I have to admit, I thought that some repressed memories were possible, just that it wasn’t as common as some therapists claim. She seems to be saying it doesn’t work like that. I imagine many therapists disagree with her. Nothing new there then.
The problem with therapists since Freud is they aren't in a position to do controlled tests of their techniques. Clancy also makes a comment that surprised me:
Reason: You refer to alien abduction as a "culturally available" script. If abduction is yesterday's script, what's tomorrow's?

Clancy:
I think it's God. There is a cultural movement toward going back to God and wanting to have personal experiences with God. There was a very interesting Newsweek cover a few months ago about the increase of evangelism in which people are having kind of a direct physical contact with God. We want to be touched with the spiritual, we want to feel the divine, and I think some people are doing it with aliens and other people are doing it with God. I think this is a manifestation of a cultural need to get in touch with something spiritual, kind of moving away from science towards mysticism.
Damn these elder skeptics, they're always seeing trends I can't, only having been alive for 18 years. Could she be right? Maybe. I have trouble seeing traditional religion going away any time soon, but I have a hard time seeing it prosper. Liberalism is too weak to be attractive, yet fundamentalism gets softer every year. Can the latter remain attractive? We'll see.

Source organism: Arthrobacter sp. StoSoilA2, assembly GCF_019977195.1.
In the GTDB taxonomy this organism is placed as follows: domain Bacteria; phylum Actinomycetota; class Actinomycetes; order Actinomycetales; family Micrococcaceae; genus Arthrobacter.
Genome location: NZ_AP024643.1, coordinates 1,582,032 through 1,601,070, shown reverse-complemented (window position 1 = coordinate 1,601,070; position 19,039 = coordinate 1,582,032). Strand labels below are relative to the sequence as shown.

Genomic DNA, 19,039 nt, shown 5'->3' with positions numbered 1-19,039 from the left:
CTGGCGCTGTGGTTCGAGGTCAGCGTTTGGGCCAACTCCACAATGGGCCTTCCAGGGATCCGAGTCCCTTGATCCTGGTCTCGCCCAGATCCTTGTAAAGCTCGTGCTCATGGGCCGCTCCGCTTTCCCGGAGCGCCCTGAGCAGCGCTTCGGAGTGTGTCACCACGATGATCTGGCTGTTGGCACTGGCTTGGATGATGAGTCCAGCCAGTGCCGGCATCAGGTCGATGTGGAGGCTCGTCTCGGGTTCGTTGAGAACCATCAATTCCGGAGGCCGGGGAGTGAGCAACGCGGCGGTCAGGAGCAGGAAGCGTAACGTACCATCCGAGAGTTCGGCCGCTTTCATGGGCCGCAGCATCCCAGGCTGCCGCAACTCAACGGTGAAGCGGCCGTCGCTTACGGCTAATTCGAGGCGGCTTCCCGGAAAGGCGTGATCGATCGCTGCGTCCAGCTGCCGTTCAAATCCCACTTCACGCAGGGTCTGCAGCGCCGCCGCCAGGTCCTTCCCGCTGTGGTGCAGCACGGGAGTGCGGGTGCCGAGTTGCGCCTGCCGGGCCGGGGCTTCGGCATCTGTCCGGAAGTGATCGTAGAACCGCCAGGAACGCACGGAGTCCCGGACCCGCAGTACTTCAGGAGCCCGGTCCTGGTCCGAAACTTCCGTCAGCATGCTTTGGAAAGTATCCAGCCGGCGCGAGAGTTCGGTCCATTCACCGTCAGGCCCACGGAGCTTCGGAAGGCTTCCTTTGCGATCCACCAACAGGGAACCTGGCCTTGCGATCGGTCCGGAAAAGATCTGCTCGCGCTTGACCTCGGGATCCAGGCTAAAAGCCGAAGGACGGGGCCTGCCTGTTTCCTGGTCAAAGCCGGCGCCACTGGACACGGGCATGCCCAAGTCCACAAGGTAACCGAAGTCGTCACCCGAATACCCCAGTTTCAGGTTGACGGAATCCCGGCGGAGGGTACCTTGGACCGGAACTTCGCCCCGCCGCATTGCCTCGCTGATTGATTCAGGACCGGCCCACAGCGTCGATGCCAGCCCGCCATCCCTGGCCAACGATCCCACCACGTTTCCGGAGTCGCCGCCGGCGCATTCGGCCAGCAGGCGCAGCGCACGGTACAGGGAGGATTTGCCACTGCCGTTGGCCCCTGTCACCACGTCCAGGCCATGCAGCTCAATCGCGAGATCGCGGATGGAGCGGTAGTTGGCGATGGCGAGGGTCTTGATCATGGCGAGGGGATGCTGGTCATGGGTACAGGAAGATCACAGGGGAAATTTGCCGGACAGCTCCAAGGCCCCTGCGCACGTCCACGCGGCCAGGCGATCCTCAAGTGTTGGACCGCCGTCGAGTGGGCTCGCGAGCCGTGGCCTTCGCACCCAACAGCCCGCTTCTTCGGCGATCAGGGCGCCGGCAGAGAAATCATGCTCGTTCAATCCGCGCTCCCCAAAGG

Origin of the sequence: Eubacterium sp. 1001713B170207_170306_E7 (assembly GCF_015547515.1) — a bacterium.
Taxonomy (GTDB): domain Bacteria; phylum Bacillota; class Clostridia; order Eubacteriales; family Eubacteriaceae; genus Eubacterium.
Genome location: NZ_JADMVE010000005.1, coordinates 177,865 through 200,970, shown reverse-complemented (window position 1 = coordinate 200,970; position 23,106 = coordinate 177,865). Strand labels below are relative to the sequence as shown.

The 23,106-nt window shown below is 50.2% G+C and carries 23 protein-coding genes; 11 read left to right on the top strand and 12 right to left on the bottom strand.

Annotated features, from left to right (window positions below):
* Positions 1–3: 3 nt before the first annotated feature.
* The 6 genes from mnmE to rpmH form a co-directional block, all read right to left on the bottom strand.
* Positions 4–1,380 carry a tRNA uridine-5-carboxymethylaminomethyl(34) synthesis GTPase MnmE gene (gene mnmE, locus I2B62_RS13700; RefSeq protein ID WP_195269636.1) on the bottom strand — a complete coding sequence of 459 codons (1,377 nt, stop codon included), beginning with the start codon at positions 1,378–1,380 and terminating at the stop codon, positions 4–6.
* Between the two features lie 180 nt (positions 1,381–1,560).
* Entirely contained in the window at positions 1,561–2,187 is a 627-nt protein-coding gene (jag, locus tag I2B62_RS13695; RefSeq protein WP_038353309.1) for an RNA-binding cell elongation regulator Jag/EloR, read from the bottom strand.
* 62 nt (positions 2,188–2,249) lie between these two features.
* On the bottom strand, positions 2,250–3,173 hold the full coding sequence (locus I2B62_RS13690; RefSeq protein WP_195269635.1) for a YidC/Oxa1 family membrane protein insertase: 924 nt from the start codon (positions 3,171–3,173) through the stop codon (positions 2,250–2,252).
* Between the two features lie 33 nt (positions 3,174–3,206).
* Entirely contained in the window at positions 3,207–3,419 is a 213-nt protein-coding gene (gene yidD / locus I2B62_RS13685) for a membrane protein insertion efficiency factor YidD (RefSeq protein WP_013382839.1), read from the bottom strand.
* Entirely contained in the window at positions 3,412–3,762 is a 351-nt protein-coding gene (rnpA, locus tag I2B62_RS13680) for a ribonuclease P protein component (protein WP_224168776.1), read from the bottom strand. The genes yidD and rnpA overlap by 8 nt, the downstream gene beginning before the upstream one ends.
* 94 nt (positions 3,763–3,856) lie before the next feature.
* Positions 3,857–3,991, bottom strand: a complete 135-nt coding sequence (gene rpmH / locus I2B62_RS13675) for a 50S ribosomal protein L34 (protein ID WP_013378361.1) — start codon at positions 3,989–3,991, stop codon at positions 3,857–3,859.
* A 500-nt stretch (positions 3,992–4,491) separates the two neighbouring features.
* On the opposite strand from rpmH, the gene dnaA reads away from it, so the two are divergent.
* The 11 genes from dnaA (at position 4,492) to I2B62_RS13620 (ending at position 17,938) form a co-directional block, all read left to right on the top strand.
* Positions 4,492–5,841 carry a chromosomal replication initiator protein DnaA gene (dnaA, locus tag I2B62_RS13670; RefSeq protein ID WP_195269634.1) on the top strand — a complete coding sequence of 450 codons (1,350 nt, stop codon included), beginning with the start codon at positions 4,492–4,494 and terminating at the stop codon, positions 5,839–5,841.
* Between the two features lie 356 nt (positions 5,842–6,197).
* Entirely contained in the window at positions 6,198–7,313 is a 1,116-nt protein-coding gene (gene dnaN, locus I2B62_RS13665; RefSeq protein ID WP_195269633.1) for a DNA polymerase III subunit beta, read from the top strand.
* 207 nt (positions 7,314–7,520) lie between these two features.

Sunday, December 11, 2005

Daily round-up

I'm going to beging putting my linkage fluff in single posts. Here's today's edition:

Evolutionblog talks about a disturbing article from Current magazine, about creationists in college. A comment that isn't made enough:
It's all well and good to say that professors should be respectful of student's beliefs. The problem is that I never hear any imprecation for the student to reciprocate this respect. Is the student expected to respect the fact that his science professors are experts in the relevant branches of science? Shouldn't the student be expected to take seriously the idea that professional scientists have good reasons for accepting evolution and rejecting creationism, reasons their religious instructors probably never explained to them?


The Politburo Diktat has a picture of Mirecki. He didn't do this to himself.

Rockstar Ramblings writes about this sign:
Anti-God is Anti-American
Anti-American is Treason
Treason leads to Civil War
I once heard a diferent opinion on this subject:
Treason against the United States, shall consist only in levying War against them, or in adhering to their Enemies, giving them Aid and Comfort.

CotG - St. Nick's day extraveganza?

The most recent Carnival of the Godless is up at Unscrewing the Inscrutable. This edition has lots of Christmasblogging goodness, including my own entry. But the Christmas extraveganza isn't until next week. So, is this the St. Nick's day extraveganza?

Saturday, December 10, 2005

Free will and morality

The following post is, perhaps, most suited to the Philosopher's Carnival, though it will also be submitted to God or Not, as the topic for the upcomming carnival is morality.

Our normal idea of morality is tightly bound up with the idea of free will. We tend to think that we regularly encounter situations where we could do one of several things, and in such situations there are some things we ought to do and others we ought not to do.